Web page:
Mar. 12th, 2009

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'Nanoball' batteries could recharge car in minutes - tech - 12 March 2009 - New Scientist

Researchers at MIT have developed a lithium battery that charges 100 times faster than current lithium battery designs. The trick is a cathose made up of tiny balls of lithium iron phosphate, 50 nm in diameter, that speed the lithium ion discharge process. They predict that a cell phone with this type of battery would charge in about 10 seconds, and a hybrid car in about 5 minutes.
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Wireless Tasers extend the long arm of the law - tech - 11 March 2009 - New Scientist

The tiny dart shown here being fired from the gun is part of the Taser XREP system which involves a charged dart rather than wires leading back to the gun. As a result, the dart can be shot from a distance of 20 metres, increasing the range of this type of weapon.

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Docs implement 3D journals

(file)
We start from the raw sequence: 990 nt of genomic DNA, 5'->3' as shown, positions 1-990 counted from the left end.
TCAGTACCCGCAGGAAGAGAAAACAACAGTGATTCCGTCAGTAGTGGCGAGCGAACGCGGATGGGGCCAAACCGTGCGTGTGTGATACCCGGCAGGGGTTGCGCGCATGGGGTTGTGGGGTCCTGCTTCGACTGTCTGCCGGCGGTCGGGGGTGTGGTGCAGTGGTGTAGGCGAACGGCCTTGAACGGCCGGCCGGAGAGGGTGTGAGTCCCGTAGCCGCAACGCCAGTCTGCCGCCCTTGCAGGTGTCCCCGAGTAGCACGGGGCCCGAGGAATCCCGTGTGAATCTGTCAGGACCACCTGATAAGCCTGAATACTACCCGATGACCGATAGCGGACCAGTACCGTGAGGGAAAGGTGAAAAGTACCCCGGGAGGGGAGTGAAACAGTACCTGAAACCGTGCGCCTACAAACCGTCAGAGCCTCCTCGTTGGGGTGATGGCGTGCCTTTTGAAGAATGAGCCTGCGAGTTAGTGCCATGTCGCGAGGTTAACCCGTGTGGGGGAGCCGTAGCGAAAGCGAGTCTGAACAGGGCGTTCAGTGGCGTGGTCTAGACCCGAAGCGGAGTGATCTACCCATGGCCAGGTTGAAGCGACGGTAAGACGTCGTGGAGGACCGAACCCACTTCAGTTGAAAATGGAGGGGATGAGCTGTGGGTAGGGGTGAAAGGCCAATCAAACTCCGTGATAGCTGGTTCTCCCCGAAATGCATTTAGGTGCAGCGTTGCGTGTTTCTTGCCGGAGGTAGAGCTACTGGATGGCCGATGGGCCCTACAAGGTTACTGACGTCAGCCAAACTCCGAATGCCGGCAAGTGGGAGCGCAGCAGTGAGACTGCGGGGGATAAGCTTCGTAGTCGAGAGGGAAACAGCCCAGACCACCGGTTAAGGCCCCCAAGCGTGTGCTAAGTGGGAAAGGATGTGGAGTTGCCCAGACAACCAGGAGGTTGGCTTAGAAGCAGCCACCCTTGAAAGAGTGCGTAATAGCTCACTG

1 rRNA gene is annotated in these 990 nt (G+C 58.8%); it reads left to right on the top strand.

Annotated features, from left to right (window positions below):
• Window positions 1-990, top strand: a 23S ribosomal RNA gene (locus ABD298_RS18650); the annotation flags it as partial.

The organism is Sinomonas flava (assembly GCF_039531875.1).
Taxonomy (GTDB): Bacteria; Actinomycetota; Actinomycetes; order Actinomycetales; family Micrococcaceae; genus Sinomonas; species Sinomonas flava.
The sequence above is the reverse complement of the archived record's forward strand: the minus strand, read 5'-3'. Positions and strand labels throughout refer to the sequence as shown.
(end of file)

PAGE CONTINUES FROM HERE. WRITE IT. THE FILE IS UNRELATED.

IBM's research arm in Zurich has developed a way to represent patient data by linking it to a 3D view of the body that is hoped to help doctors in better assessing a patient's status. The system allows doctors to rotate the body and zoom inon regions of interest. These regions are linked by arrows to relevant medical information.
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Self-Healing Car Coating Repairs Scratches : Discovery News

University of Mississippi researchers have developed a polyurethane coating that is able to repairs scratches if left in the sun for a few hours. The key is a minuscule amount of chitosan, related to chitin which is found in lobster and crab shells. When the material is scratched, the chitosan reforms its bonds, pulling the polyurethane along. Within an hour the scratch is gone. They are now planning to conduct long-term testing so they can determine if it is commercially viable.
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Technique Disables Plutonium's Use in Bombs: Discovery News

Israeli researchers have discovered that by doping plutonium with americium, a waste product from nuclear reactors, the result is a fuel that can burn but requires extensive processing to make it useful for nuclear weapons, with the exception of "dirty bombs".

January 2010

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